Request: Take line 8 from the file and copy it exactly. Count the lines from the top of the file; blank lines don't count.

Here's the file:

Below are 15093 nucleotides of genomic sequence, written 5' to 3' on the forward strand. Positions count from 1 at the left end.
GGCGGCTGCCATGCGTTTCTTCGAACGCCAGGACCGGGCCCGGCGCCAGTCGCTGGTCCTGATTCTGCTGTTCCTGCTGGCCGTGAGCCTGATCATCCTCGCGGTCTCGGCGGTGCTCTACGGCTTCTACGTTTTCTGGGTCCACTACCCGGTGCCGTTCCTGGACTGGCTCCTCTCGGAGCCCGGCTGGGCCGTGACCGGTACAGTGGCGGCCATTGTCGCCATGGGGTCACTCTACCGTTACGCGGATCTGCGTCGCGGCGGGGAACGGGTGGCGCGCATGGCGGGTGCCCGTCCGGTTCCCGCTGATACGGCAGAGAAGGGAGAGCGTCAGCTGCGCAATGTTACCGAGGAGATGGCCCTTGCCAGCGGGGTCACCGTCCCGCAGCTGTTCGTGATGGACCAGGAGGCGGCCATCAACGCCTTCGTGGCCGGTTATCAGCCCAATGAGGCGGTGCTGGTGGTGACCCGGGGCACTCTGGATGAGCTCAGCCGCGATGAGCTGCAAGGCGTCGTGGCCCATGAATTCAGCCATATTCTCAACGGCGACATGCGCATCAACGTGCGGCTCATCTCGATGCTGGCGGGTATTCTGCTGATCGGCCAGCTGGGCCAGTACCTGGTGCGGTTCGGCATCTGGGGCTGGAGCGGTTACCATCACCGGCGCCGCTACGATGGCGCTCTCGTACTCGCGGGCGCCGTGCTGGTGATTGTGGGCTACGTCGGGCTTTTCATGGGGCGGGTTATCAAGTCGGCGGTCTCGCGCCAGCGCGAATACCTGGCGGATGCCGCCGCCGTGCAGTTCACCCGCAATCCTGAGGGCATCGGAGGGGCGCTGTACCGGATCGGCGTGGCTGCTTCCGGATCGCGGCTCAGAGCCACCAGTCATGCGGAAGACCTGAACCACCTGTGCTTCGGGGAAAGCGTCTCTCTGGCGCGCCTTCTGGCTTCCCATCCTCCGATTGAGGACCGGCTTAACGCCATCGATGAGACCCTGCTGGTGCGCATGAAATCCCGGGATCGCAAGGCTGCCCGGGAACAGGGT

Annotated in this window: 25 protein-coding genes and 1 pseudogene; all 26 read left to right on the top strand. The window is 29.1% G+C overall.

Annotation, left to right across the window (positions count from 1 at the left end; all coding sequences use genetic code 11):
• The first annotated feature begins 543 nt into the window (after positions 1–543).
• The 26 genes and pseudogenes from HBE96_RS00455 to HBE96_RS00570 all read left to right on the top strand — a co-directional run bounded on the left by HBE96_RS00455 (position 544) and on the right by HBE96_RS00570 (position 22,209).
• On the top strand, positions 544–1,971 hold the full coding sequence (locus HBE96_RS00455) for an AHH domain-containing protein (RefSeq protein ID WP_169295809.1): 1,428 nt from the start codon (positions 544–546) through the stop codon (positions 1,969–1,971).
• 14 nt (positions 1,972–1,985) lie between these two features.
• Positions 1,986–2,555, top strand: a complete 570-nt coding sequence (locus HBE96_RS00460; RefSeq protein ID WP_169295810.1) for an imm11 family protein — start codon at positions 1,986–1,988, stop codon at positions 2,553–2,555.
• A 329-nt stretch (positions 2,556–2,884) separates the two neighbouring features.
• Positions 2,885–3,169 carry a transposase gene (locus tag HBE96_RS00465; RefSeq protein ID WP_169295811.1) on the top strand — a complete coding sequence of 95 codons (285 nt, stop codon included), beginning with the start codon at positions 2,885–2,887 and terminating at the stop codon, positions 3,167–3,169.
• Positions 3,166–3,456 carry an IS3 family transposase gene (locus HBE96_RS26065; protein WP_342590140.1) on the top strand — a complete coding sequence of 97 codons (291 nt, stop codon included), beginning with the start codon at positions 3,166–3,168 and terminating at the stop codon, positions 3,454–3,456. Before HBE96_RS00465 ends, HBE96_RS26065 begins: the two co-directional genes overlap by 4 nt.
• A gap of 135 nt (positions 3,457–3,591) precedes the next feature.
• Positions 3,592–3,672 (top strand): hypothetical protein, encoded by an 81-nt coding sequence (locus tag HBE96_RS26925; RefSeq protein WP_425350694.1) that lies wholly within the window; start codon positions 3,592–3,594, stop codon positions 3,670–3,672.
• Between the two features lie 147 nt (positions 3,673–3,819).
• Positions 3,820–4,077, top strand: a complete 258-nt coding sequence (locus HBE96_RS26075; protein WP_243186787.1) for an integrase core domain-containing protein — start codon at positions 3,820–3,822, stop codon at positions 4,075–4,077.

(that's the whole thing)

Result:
• 14 nt (positions 1,972–1,985) lie between these two features.